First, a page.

Like some of you, I grew up in a small country church singing hymns. Apart from the Word of God, there is just nothing that speaks to me greater than the truth that comes from the lyrics of a gospel hymn. However, I must admit, that while I have found comfort and encouragement over the years as words of a hymn came to mind, I do not believe that I have fully processed the intended message of some of my old favorites to the extent that I did this week with a particular hymn that I learned as a child and have sung many times since.

Hurricane Harvey struck the Texas Gulf Coast two and a half months ago. My husband, Bill and I had recently moved back into our completely remodeled home that had taken ten months to finish. We had only enjoyed it for six months when the water from Harvey began to pour under the baseboards from every exterior wall of the house. There was nothing we could do except watch the dirty water rise while listening to weather reports, as we obviously were not the only ones affected by this horrific storm. Flooded out of our house the first night, we slept in our car enjoying background noise through the cracked windows of storm water rushing across the carport. Water lapped against the wheels of the car sounding like a boat moored to the dock as waves roll by, slapping its side.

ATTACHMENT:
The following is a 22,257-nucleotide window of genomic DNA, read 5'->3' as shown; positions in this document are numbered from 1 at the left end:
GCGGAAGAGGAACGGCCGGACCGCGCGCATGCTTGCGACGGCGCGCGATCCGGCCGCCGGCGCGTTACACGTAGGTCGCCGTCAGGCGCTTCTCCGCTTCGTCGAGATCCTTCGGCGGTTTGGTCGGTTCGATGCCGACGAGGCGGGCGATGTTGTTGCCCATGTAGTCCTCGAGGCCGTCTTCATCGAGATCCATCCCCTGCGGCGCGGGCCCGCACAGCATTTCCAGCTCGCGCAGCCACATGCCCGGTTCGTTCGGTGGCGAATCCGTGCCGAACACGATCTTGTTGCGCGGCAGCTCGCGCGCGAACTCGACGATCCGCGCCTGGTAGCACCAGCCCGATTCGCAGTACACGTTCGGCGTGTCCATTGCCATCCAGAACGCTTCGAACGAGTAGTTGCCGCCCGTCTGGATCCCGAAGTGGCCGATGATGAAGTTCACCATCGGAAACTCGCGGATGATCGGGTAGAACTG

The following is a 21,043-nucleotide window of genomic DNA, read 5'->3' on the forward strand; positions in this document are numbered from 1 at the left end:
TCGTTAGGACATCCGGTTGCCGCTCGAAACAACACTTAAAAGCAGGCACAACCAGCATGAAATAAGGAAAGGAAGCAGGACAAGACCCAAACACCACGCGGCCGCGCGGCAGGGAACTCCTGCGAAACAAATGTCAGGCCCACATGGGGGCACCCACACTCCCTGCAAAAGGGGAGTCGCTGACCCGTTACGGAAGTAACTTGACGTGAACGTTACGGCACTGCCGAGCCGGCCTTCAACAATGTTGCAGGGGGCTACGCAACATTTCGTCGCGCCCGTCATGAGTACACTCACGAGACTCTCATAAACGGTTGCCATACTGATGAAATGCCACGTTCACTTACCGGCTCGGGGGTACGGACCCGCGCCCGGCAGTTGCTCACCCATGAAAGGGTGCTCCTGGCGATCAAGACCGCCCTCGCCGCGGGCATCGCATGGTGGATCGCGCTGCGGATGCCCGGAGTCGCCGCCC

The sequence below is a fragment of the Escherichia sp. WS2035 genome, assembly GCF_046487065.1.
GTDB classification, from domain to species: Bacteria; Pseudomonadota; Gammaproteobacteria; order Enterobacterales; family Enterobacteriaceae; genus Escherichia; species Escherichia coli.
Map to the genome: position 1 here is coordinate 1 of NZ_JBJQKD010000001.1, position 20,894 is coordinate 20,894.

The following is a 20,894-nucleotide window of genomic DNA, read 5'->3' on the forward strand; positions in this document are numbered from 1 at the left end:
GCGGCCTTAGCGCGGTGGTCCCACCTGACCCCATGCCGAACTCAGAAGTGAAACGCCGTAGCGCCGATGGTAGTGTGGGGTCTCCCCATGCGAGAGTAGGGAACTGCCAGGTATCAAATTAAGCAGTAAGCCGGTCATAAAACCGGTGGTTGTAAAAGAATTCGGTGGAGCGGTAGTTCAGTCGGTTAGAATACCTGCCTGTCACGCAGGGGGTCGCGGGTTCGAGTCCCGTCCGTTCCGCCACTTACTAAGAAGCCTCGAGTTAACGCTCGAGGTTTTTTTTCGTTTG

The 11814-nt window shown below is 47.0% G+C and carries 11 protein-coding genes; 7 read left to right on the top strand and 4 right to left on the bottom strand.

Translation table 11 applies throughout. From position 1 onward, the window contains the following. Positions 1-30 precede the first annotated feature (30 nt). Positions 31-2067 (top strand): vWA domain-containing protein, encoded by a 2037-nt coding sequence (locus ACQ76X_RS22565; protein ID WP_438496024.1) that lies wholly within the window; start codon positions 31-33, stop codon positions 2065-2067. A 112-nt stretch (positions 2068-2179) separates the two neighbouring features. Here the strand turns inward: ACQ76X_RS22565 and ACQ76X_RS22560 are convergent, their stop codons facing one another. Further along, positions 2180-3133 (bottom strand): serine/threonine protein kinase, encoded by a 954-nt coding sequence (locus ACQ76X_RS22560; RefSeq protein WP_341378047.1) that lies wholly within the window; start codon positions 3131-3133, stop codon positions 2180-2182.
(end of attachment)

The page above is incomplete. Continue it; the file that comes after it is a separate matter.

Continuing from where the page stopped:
During times of disaster, most people as a whole seem to be thankful for their very lives – just to be spared of death, which I certainly was, as well as thankful for the lives of friends and family who were experiencing their own uncertain storm situations. There were many people stuck on rooftops for hours, even days, as they waited for rescue crews to reach them. Sadly, some were not spared death. The water ripped and ravaged with great force throughout southeast Texas. The rising water knew few boundaries and delivered heartache with a vengeance.